Super Fans show school spirit at Homecoming game

The Students Behind the Chants

Carina Block, Copy Editor


Video from Stillwater Area Public Schools

The student section at the football game is on their toes as the ball gets snapped to quarterback junior Luke Cullen. The crowd goes wild after a gain of 15 yards. The students shout out a couple different cheers lead by the not often talked about, most energetic fans standing in the front row of the bleachers. These people have the unique title of ‘Super Fans.’

This year’s super fans are a diverse group of people that all agree on one thing: energy is everything. The students involved in this group are seniors Tavia Deloach, Adam Eisele, Emily Fjestad, Jay Haws, Blake Evenson, Jesse Brown, Payton Bruggers, Jack Seipel and Tatiana Biessener. The energy shared by the super fans is special because they are the students that get to choose multiple things from directing the crowd in cheers to the dress-up theme for each game.

“I love it. I love seeing people smile and cheering with me. It’s awesome,” senior super fan Tavia Deloach said.

When asked why they became super fans there were a few notable responses including, “Just have [younger students] look up to you,” senior super fan Adam Eisele said.

“I mostly did it [because I wanted to] keep people in the groove of football games and volleyball games and all the sportsmanship,” Deloach added.

Being a super fan is a special thing for seniors as it enhances their energy for school spirit and their love for making everybody come together. This year’s super fans want to be strong examples for future seniors in their position.

Additionally, although super fans are most known for their chants at the varsity football games, “We try to get to all of the varsity games but we have also been trying to go to non-varsity games as well. And like, support the [JV and B Squad] games and the students coming up to varsity [in the future] so they can feel supported too,” senior super fan Emily Fjestad explained.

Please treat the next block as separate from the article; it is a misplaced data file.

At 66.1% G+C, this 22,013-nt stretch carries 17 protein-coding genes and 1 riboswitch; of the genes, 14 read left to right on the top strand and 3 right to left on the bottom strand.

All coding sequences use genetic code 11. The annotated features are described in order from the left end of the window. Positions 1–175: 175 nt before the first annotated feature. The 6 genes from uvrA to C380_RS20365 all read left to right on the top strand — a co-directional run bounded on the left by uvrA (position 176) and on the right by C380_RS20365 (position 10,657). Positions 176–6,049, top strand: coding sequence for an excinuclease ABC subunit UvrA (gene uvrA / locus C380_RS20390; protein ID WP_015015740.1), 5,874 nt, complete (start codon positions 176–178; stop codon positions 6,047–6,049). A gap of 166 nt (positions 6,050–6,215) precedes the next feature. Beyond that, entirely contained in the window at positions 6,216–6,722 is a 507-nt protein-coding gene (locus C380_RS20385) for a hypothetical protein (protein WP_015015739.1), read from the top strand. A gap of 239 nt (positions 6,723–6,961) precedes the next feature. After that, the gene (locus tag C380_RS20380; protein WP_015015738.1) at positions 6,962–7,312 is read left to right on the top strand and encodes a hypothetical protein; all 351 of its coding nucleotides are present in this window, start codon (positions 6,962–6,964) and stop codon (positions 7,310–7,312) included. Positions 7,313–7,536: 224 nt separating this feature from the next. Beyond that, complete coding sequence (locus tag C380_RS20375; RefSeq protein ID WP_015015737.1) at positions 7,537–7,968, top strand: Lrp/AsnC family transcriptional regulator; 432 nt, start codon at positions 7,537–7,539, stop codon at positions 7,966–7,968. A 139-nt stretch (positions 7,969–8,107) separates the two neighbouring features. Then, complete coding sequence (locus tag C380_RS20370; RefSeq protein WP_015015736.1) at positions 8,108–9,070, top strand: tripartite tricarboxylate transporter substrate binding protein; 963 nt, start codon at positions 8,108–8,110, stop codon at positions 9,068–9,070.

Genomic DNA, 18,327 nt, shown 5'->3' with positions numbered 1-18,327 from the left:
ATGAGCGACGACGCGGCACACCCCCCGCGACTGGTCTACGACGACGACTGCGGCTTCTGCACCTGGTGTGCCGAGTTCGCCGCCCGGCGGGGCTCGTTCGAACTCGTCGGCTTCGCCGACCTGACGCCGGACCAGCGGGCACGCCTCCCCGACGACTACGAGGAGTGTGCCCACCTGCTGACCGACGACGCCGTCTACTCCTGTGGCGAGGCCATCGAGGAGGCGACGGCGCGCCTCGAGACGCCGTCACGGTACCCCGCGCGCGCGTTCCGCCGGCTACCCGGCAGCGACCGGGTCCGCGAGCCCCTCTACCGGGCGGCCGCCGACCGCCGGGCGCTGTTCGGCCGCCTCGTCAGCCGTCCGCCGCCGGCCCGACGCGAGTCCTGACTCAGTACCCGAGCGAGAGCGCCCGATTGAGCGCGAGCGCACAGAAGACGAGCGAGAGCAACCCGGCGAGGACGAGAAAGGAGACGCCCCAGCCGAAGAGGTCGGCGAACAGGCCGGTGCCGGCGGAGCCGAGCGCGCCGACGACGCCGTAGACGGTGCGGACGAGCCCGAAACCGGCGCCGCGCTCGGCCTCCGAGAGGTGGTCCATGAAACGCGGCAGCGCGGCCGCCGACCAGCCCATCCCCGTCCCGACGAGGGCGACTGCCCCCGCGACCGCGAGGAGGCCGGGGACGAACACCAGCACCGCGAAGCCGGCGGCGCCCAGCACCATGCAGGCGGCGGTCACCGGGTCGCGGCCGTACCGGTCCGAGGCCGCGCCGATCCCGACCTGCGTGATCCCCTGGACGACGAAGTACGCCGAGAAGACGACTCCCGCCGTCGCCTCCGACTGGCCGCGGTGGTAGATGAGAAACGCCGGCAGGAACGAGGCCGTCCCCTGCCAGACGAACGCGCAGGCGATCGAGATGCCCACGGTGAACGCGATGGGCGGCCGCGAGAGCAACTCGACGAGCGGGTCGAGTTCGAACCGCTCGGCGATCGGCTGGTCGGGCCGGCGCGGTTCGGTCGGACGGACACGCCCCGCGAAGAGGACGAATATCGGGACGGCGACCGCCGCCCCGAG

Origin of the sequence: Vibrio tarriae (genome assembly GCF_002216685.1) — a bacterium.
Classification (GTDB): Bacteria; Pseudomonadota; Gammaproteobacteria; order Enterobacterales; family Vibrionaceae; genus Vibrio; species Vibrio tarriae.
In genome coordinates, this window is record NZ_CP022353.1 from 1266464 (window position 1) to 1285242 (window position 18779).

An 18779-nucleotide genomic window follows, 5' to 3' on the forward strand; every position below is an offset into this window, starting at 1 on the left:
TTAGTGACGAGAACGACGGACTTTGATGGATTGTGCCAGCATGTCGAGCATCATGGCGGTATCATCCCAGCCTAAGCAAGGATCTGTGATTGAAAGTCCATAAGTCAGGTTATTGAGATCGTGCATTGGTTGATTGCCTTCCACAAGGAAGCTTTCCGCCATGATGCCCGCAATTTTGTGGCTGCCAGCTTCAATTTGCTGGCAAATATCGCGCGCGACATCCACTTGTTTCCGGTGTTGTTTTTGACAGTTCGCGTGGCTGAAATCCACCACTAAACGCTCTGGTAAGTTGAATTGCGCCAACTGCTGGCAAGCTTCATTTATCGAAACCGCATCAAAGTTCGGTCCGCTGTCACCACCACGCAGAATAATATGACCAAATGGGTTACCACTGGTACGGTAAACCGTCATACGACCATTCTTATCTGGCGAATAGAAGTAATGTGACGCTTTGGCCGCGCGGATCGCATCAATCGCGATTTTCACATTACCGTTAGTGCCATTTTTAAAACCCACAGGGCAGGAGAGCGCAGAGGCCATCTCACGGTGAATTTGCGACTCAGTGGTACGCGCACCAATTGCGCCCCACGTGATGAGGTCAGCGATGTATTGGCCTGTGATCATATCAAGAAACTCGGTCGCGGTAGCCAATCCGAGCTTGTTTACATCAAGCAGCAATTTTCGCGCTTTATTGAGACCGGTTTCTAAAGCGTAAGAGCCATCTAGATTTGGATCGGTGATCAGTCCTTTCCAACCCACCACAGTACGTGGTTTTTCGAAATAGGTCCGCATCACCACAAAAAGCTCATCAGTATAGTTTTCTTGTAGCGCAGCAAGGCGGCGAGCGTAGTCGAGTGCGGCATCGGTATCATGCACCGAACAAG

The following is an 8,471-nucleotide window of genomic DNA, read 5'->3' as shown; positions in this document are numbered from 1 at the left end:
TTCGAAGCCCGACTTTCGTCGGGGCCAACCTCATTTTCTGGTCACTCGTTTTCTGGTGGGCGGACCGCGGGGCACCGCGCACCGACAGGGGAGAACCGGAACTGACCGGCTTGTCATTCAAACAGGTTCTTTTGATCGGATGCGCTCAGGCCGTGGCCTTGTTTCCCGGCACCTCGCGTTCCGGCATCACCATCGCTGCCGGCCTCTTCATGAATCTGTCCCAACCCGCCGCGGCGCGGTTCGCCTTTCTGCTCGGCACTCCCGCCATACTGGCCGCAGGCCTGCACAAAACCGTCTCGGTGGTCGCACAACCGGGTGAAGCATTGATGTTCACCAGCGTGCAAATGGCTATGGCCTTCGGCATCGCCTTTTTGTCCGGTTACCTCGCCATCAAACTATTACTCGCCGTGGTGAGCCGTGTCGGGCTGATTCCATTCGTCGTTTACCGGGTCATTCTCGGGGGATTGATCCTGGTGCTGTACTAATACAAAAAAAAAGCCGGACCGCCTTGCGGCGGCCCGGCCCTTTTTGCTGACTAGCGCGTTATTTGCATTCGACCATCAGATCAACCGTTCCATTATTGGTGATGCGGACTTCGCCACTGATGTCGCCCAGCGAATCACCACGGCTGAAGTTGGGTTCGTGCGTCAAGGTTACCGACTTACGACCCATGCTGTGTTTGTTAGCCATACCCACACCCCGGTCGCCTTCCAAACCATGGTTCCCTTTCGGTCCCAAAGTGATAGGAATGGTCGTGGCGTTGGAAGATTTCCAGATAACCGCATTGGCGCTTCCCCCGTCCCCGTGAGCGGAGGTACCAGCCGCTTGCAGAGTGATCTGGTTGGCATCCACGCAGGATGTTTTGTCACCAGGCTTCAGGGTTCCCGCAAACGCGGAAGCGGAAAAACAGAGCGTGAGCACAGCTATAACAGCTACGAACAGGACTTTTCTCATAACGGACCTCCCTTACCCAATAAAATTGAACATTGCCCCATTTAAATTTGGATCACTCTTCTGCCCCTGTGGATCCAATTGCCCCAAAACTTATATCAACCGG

Our biggest obstacle right now is getting the freshman to participate and be involved in [watching] the game.”

— Emily Fjestad

A big goal for the super fans is to keep all student athletes feeling welcome and encouraged no matter what level they play in for their sport. The energy given to an individual sports team can affect the energy and enthusiasm the players put into their game. However, being a super fan has more than only keeping the student section’s spirits high.

Fjestad added about this year’s homecoming stunt and said, “The past [couple] years [they did] the ‘Parting of the Red Sea’ and so we’re trying to come up with something original. We have a couple ideas circulating and we’re discussing them.”

Fjestad then explained how her and her fellow super fans have a group chat where they throw around ideas, trying to generate something special and suitable for the homecoming game.

Finally, it is common for people in the student section, generally freshman and sophomores, to not cheer or show excitement and energy towards the game they are watching. When faced in this situation most super fans share the idea to, “show [more] energy and they’ll show it back,” Eisele explained.

“So we have a white board, obviously, and we do cheers, but also it’s just like you have to give off a certain energy and then you’ll get it back. Our biggest obstacle right now is getting the freshman to participate and be involved in [watching] the game,” Fjestad explained. The super fans “don’t just like hyping the crowd up,” Fjestad added, “but [also] like engaging our student section in the game”.

“S-T-I-L-H-2-O!” the crowd chanted as an end to the school song after an unexpected comeback against the Roseville Raiders.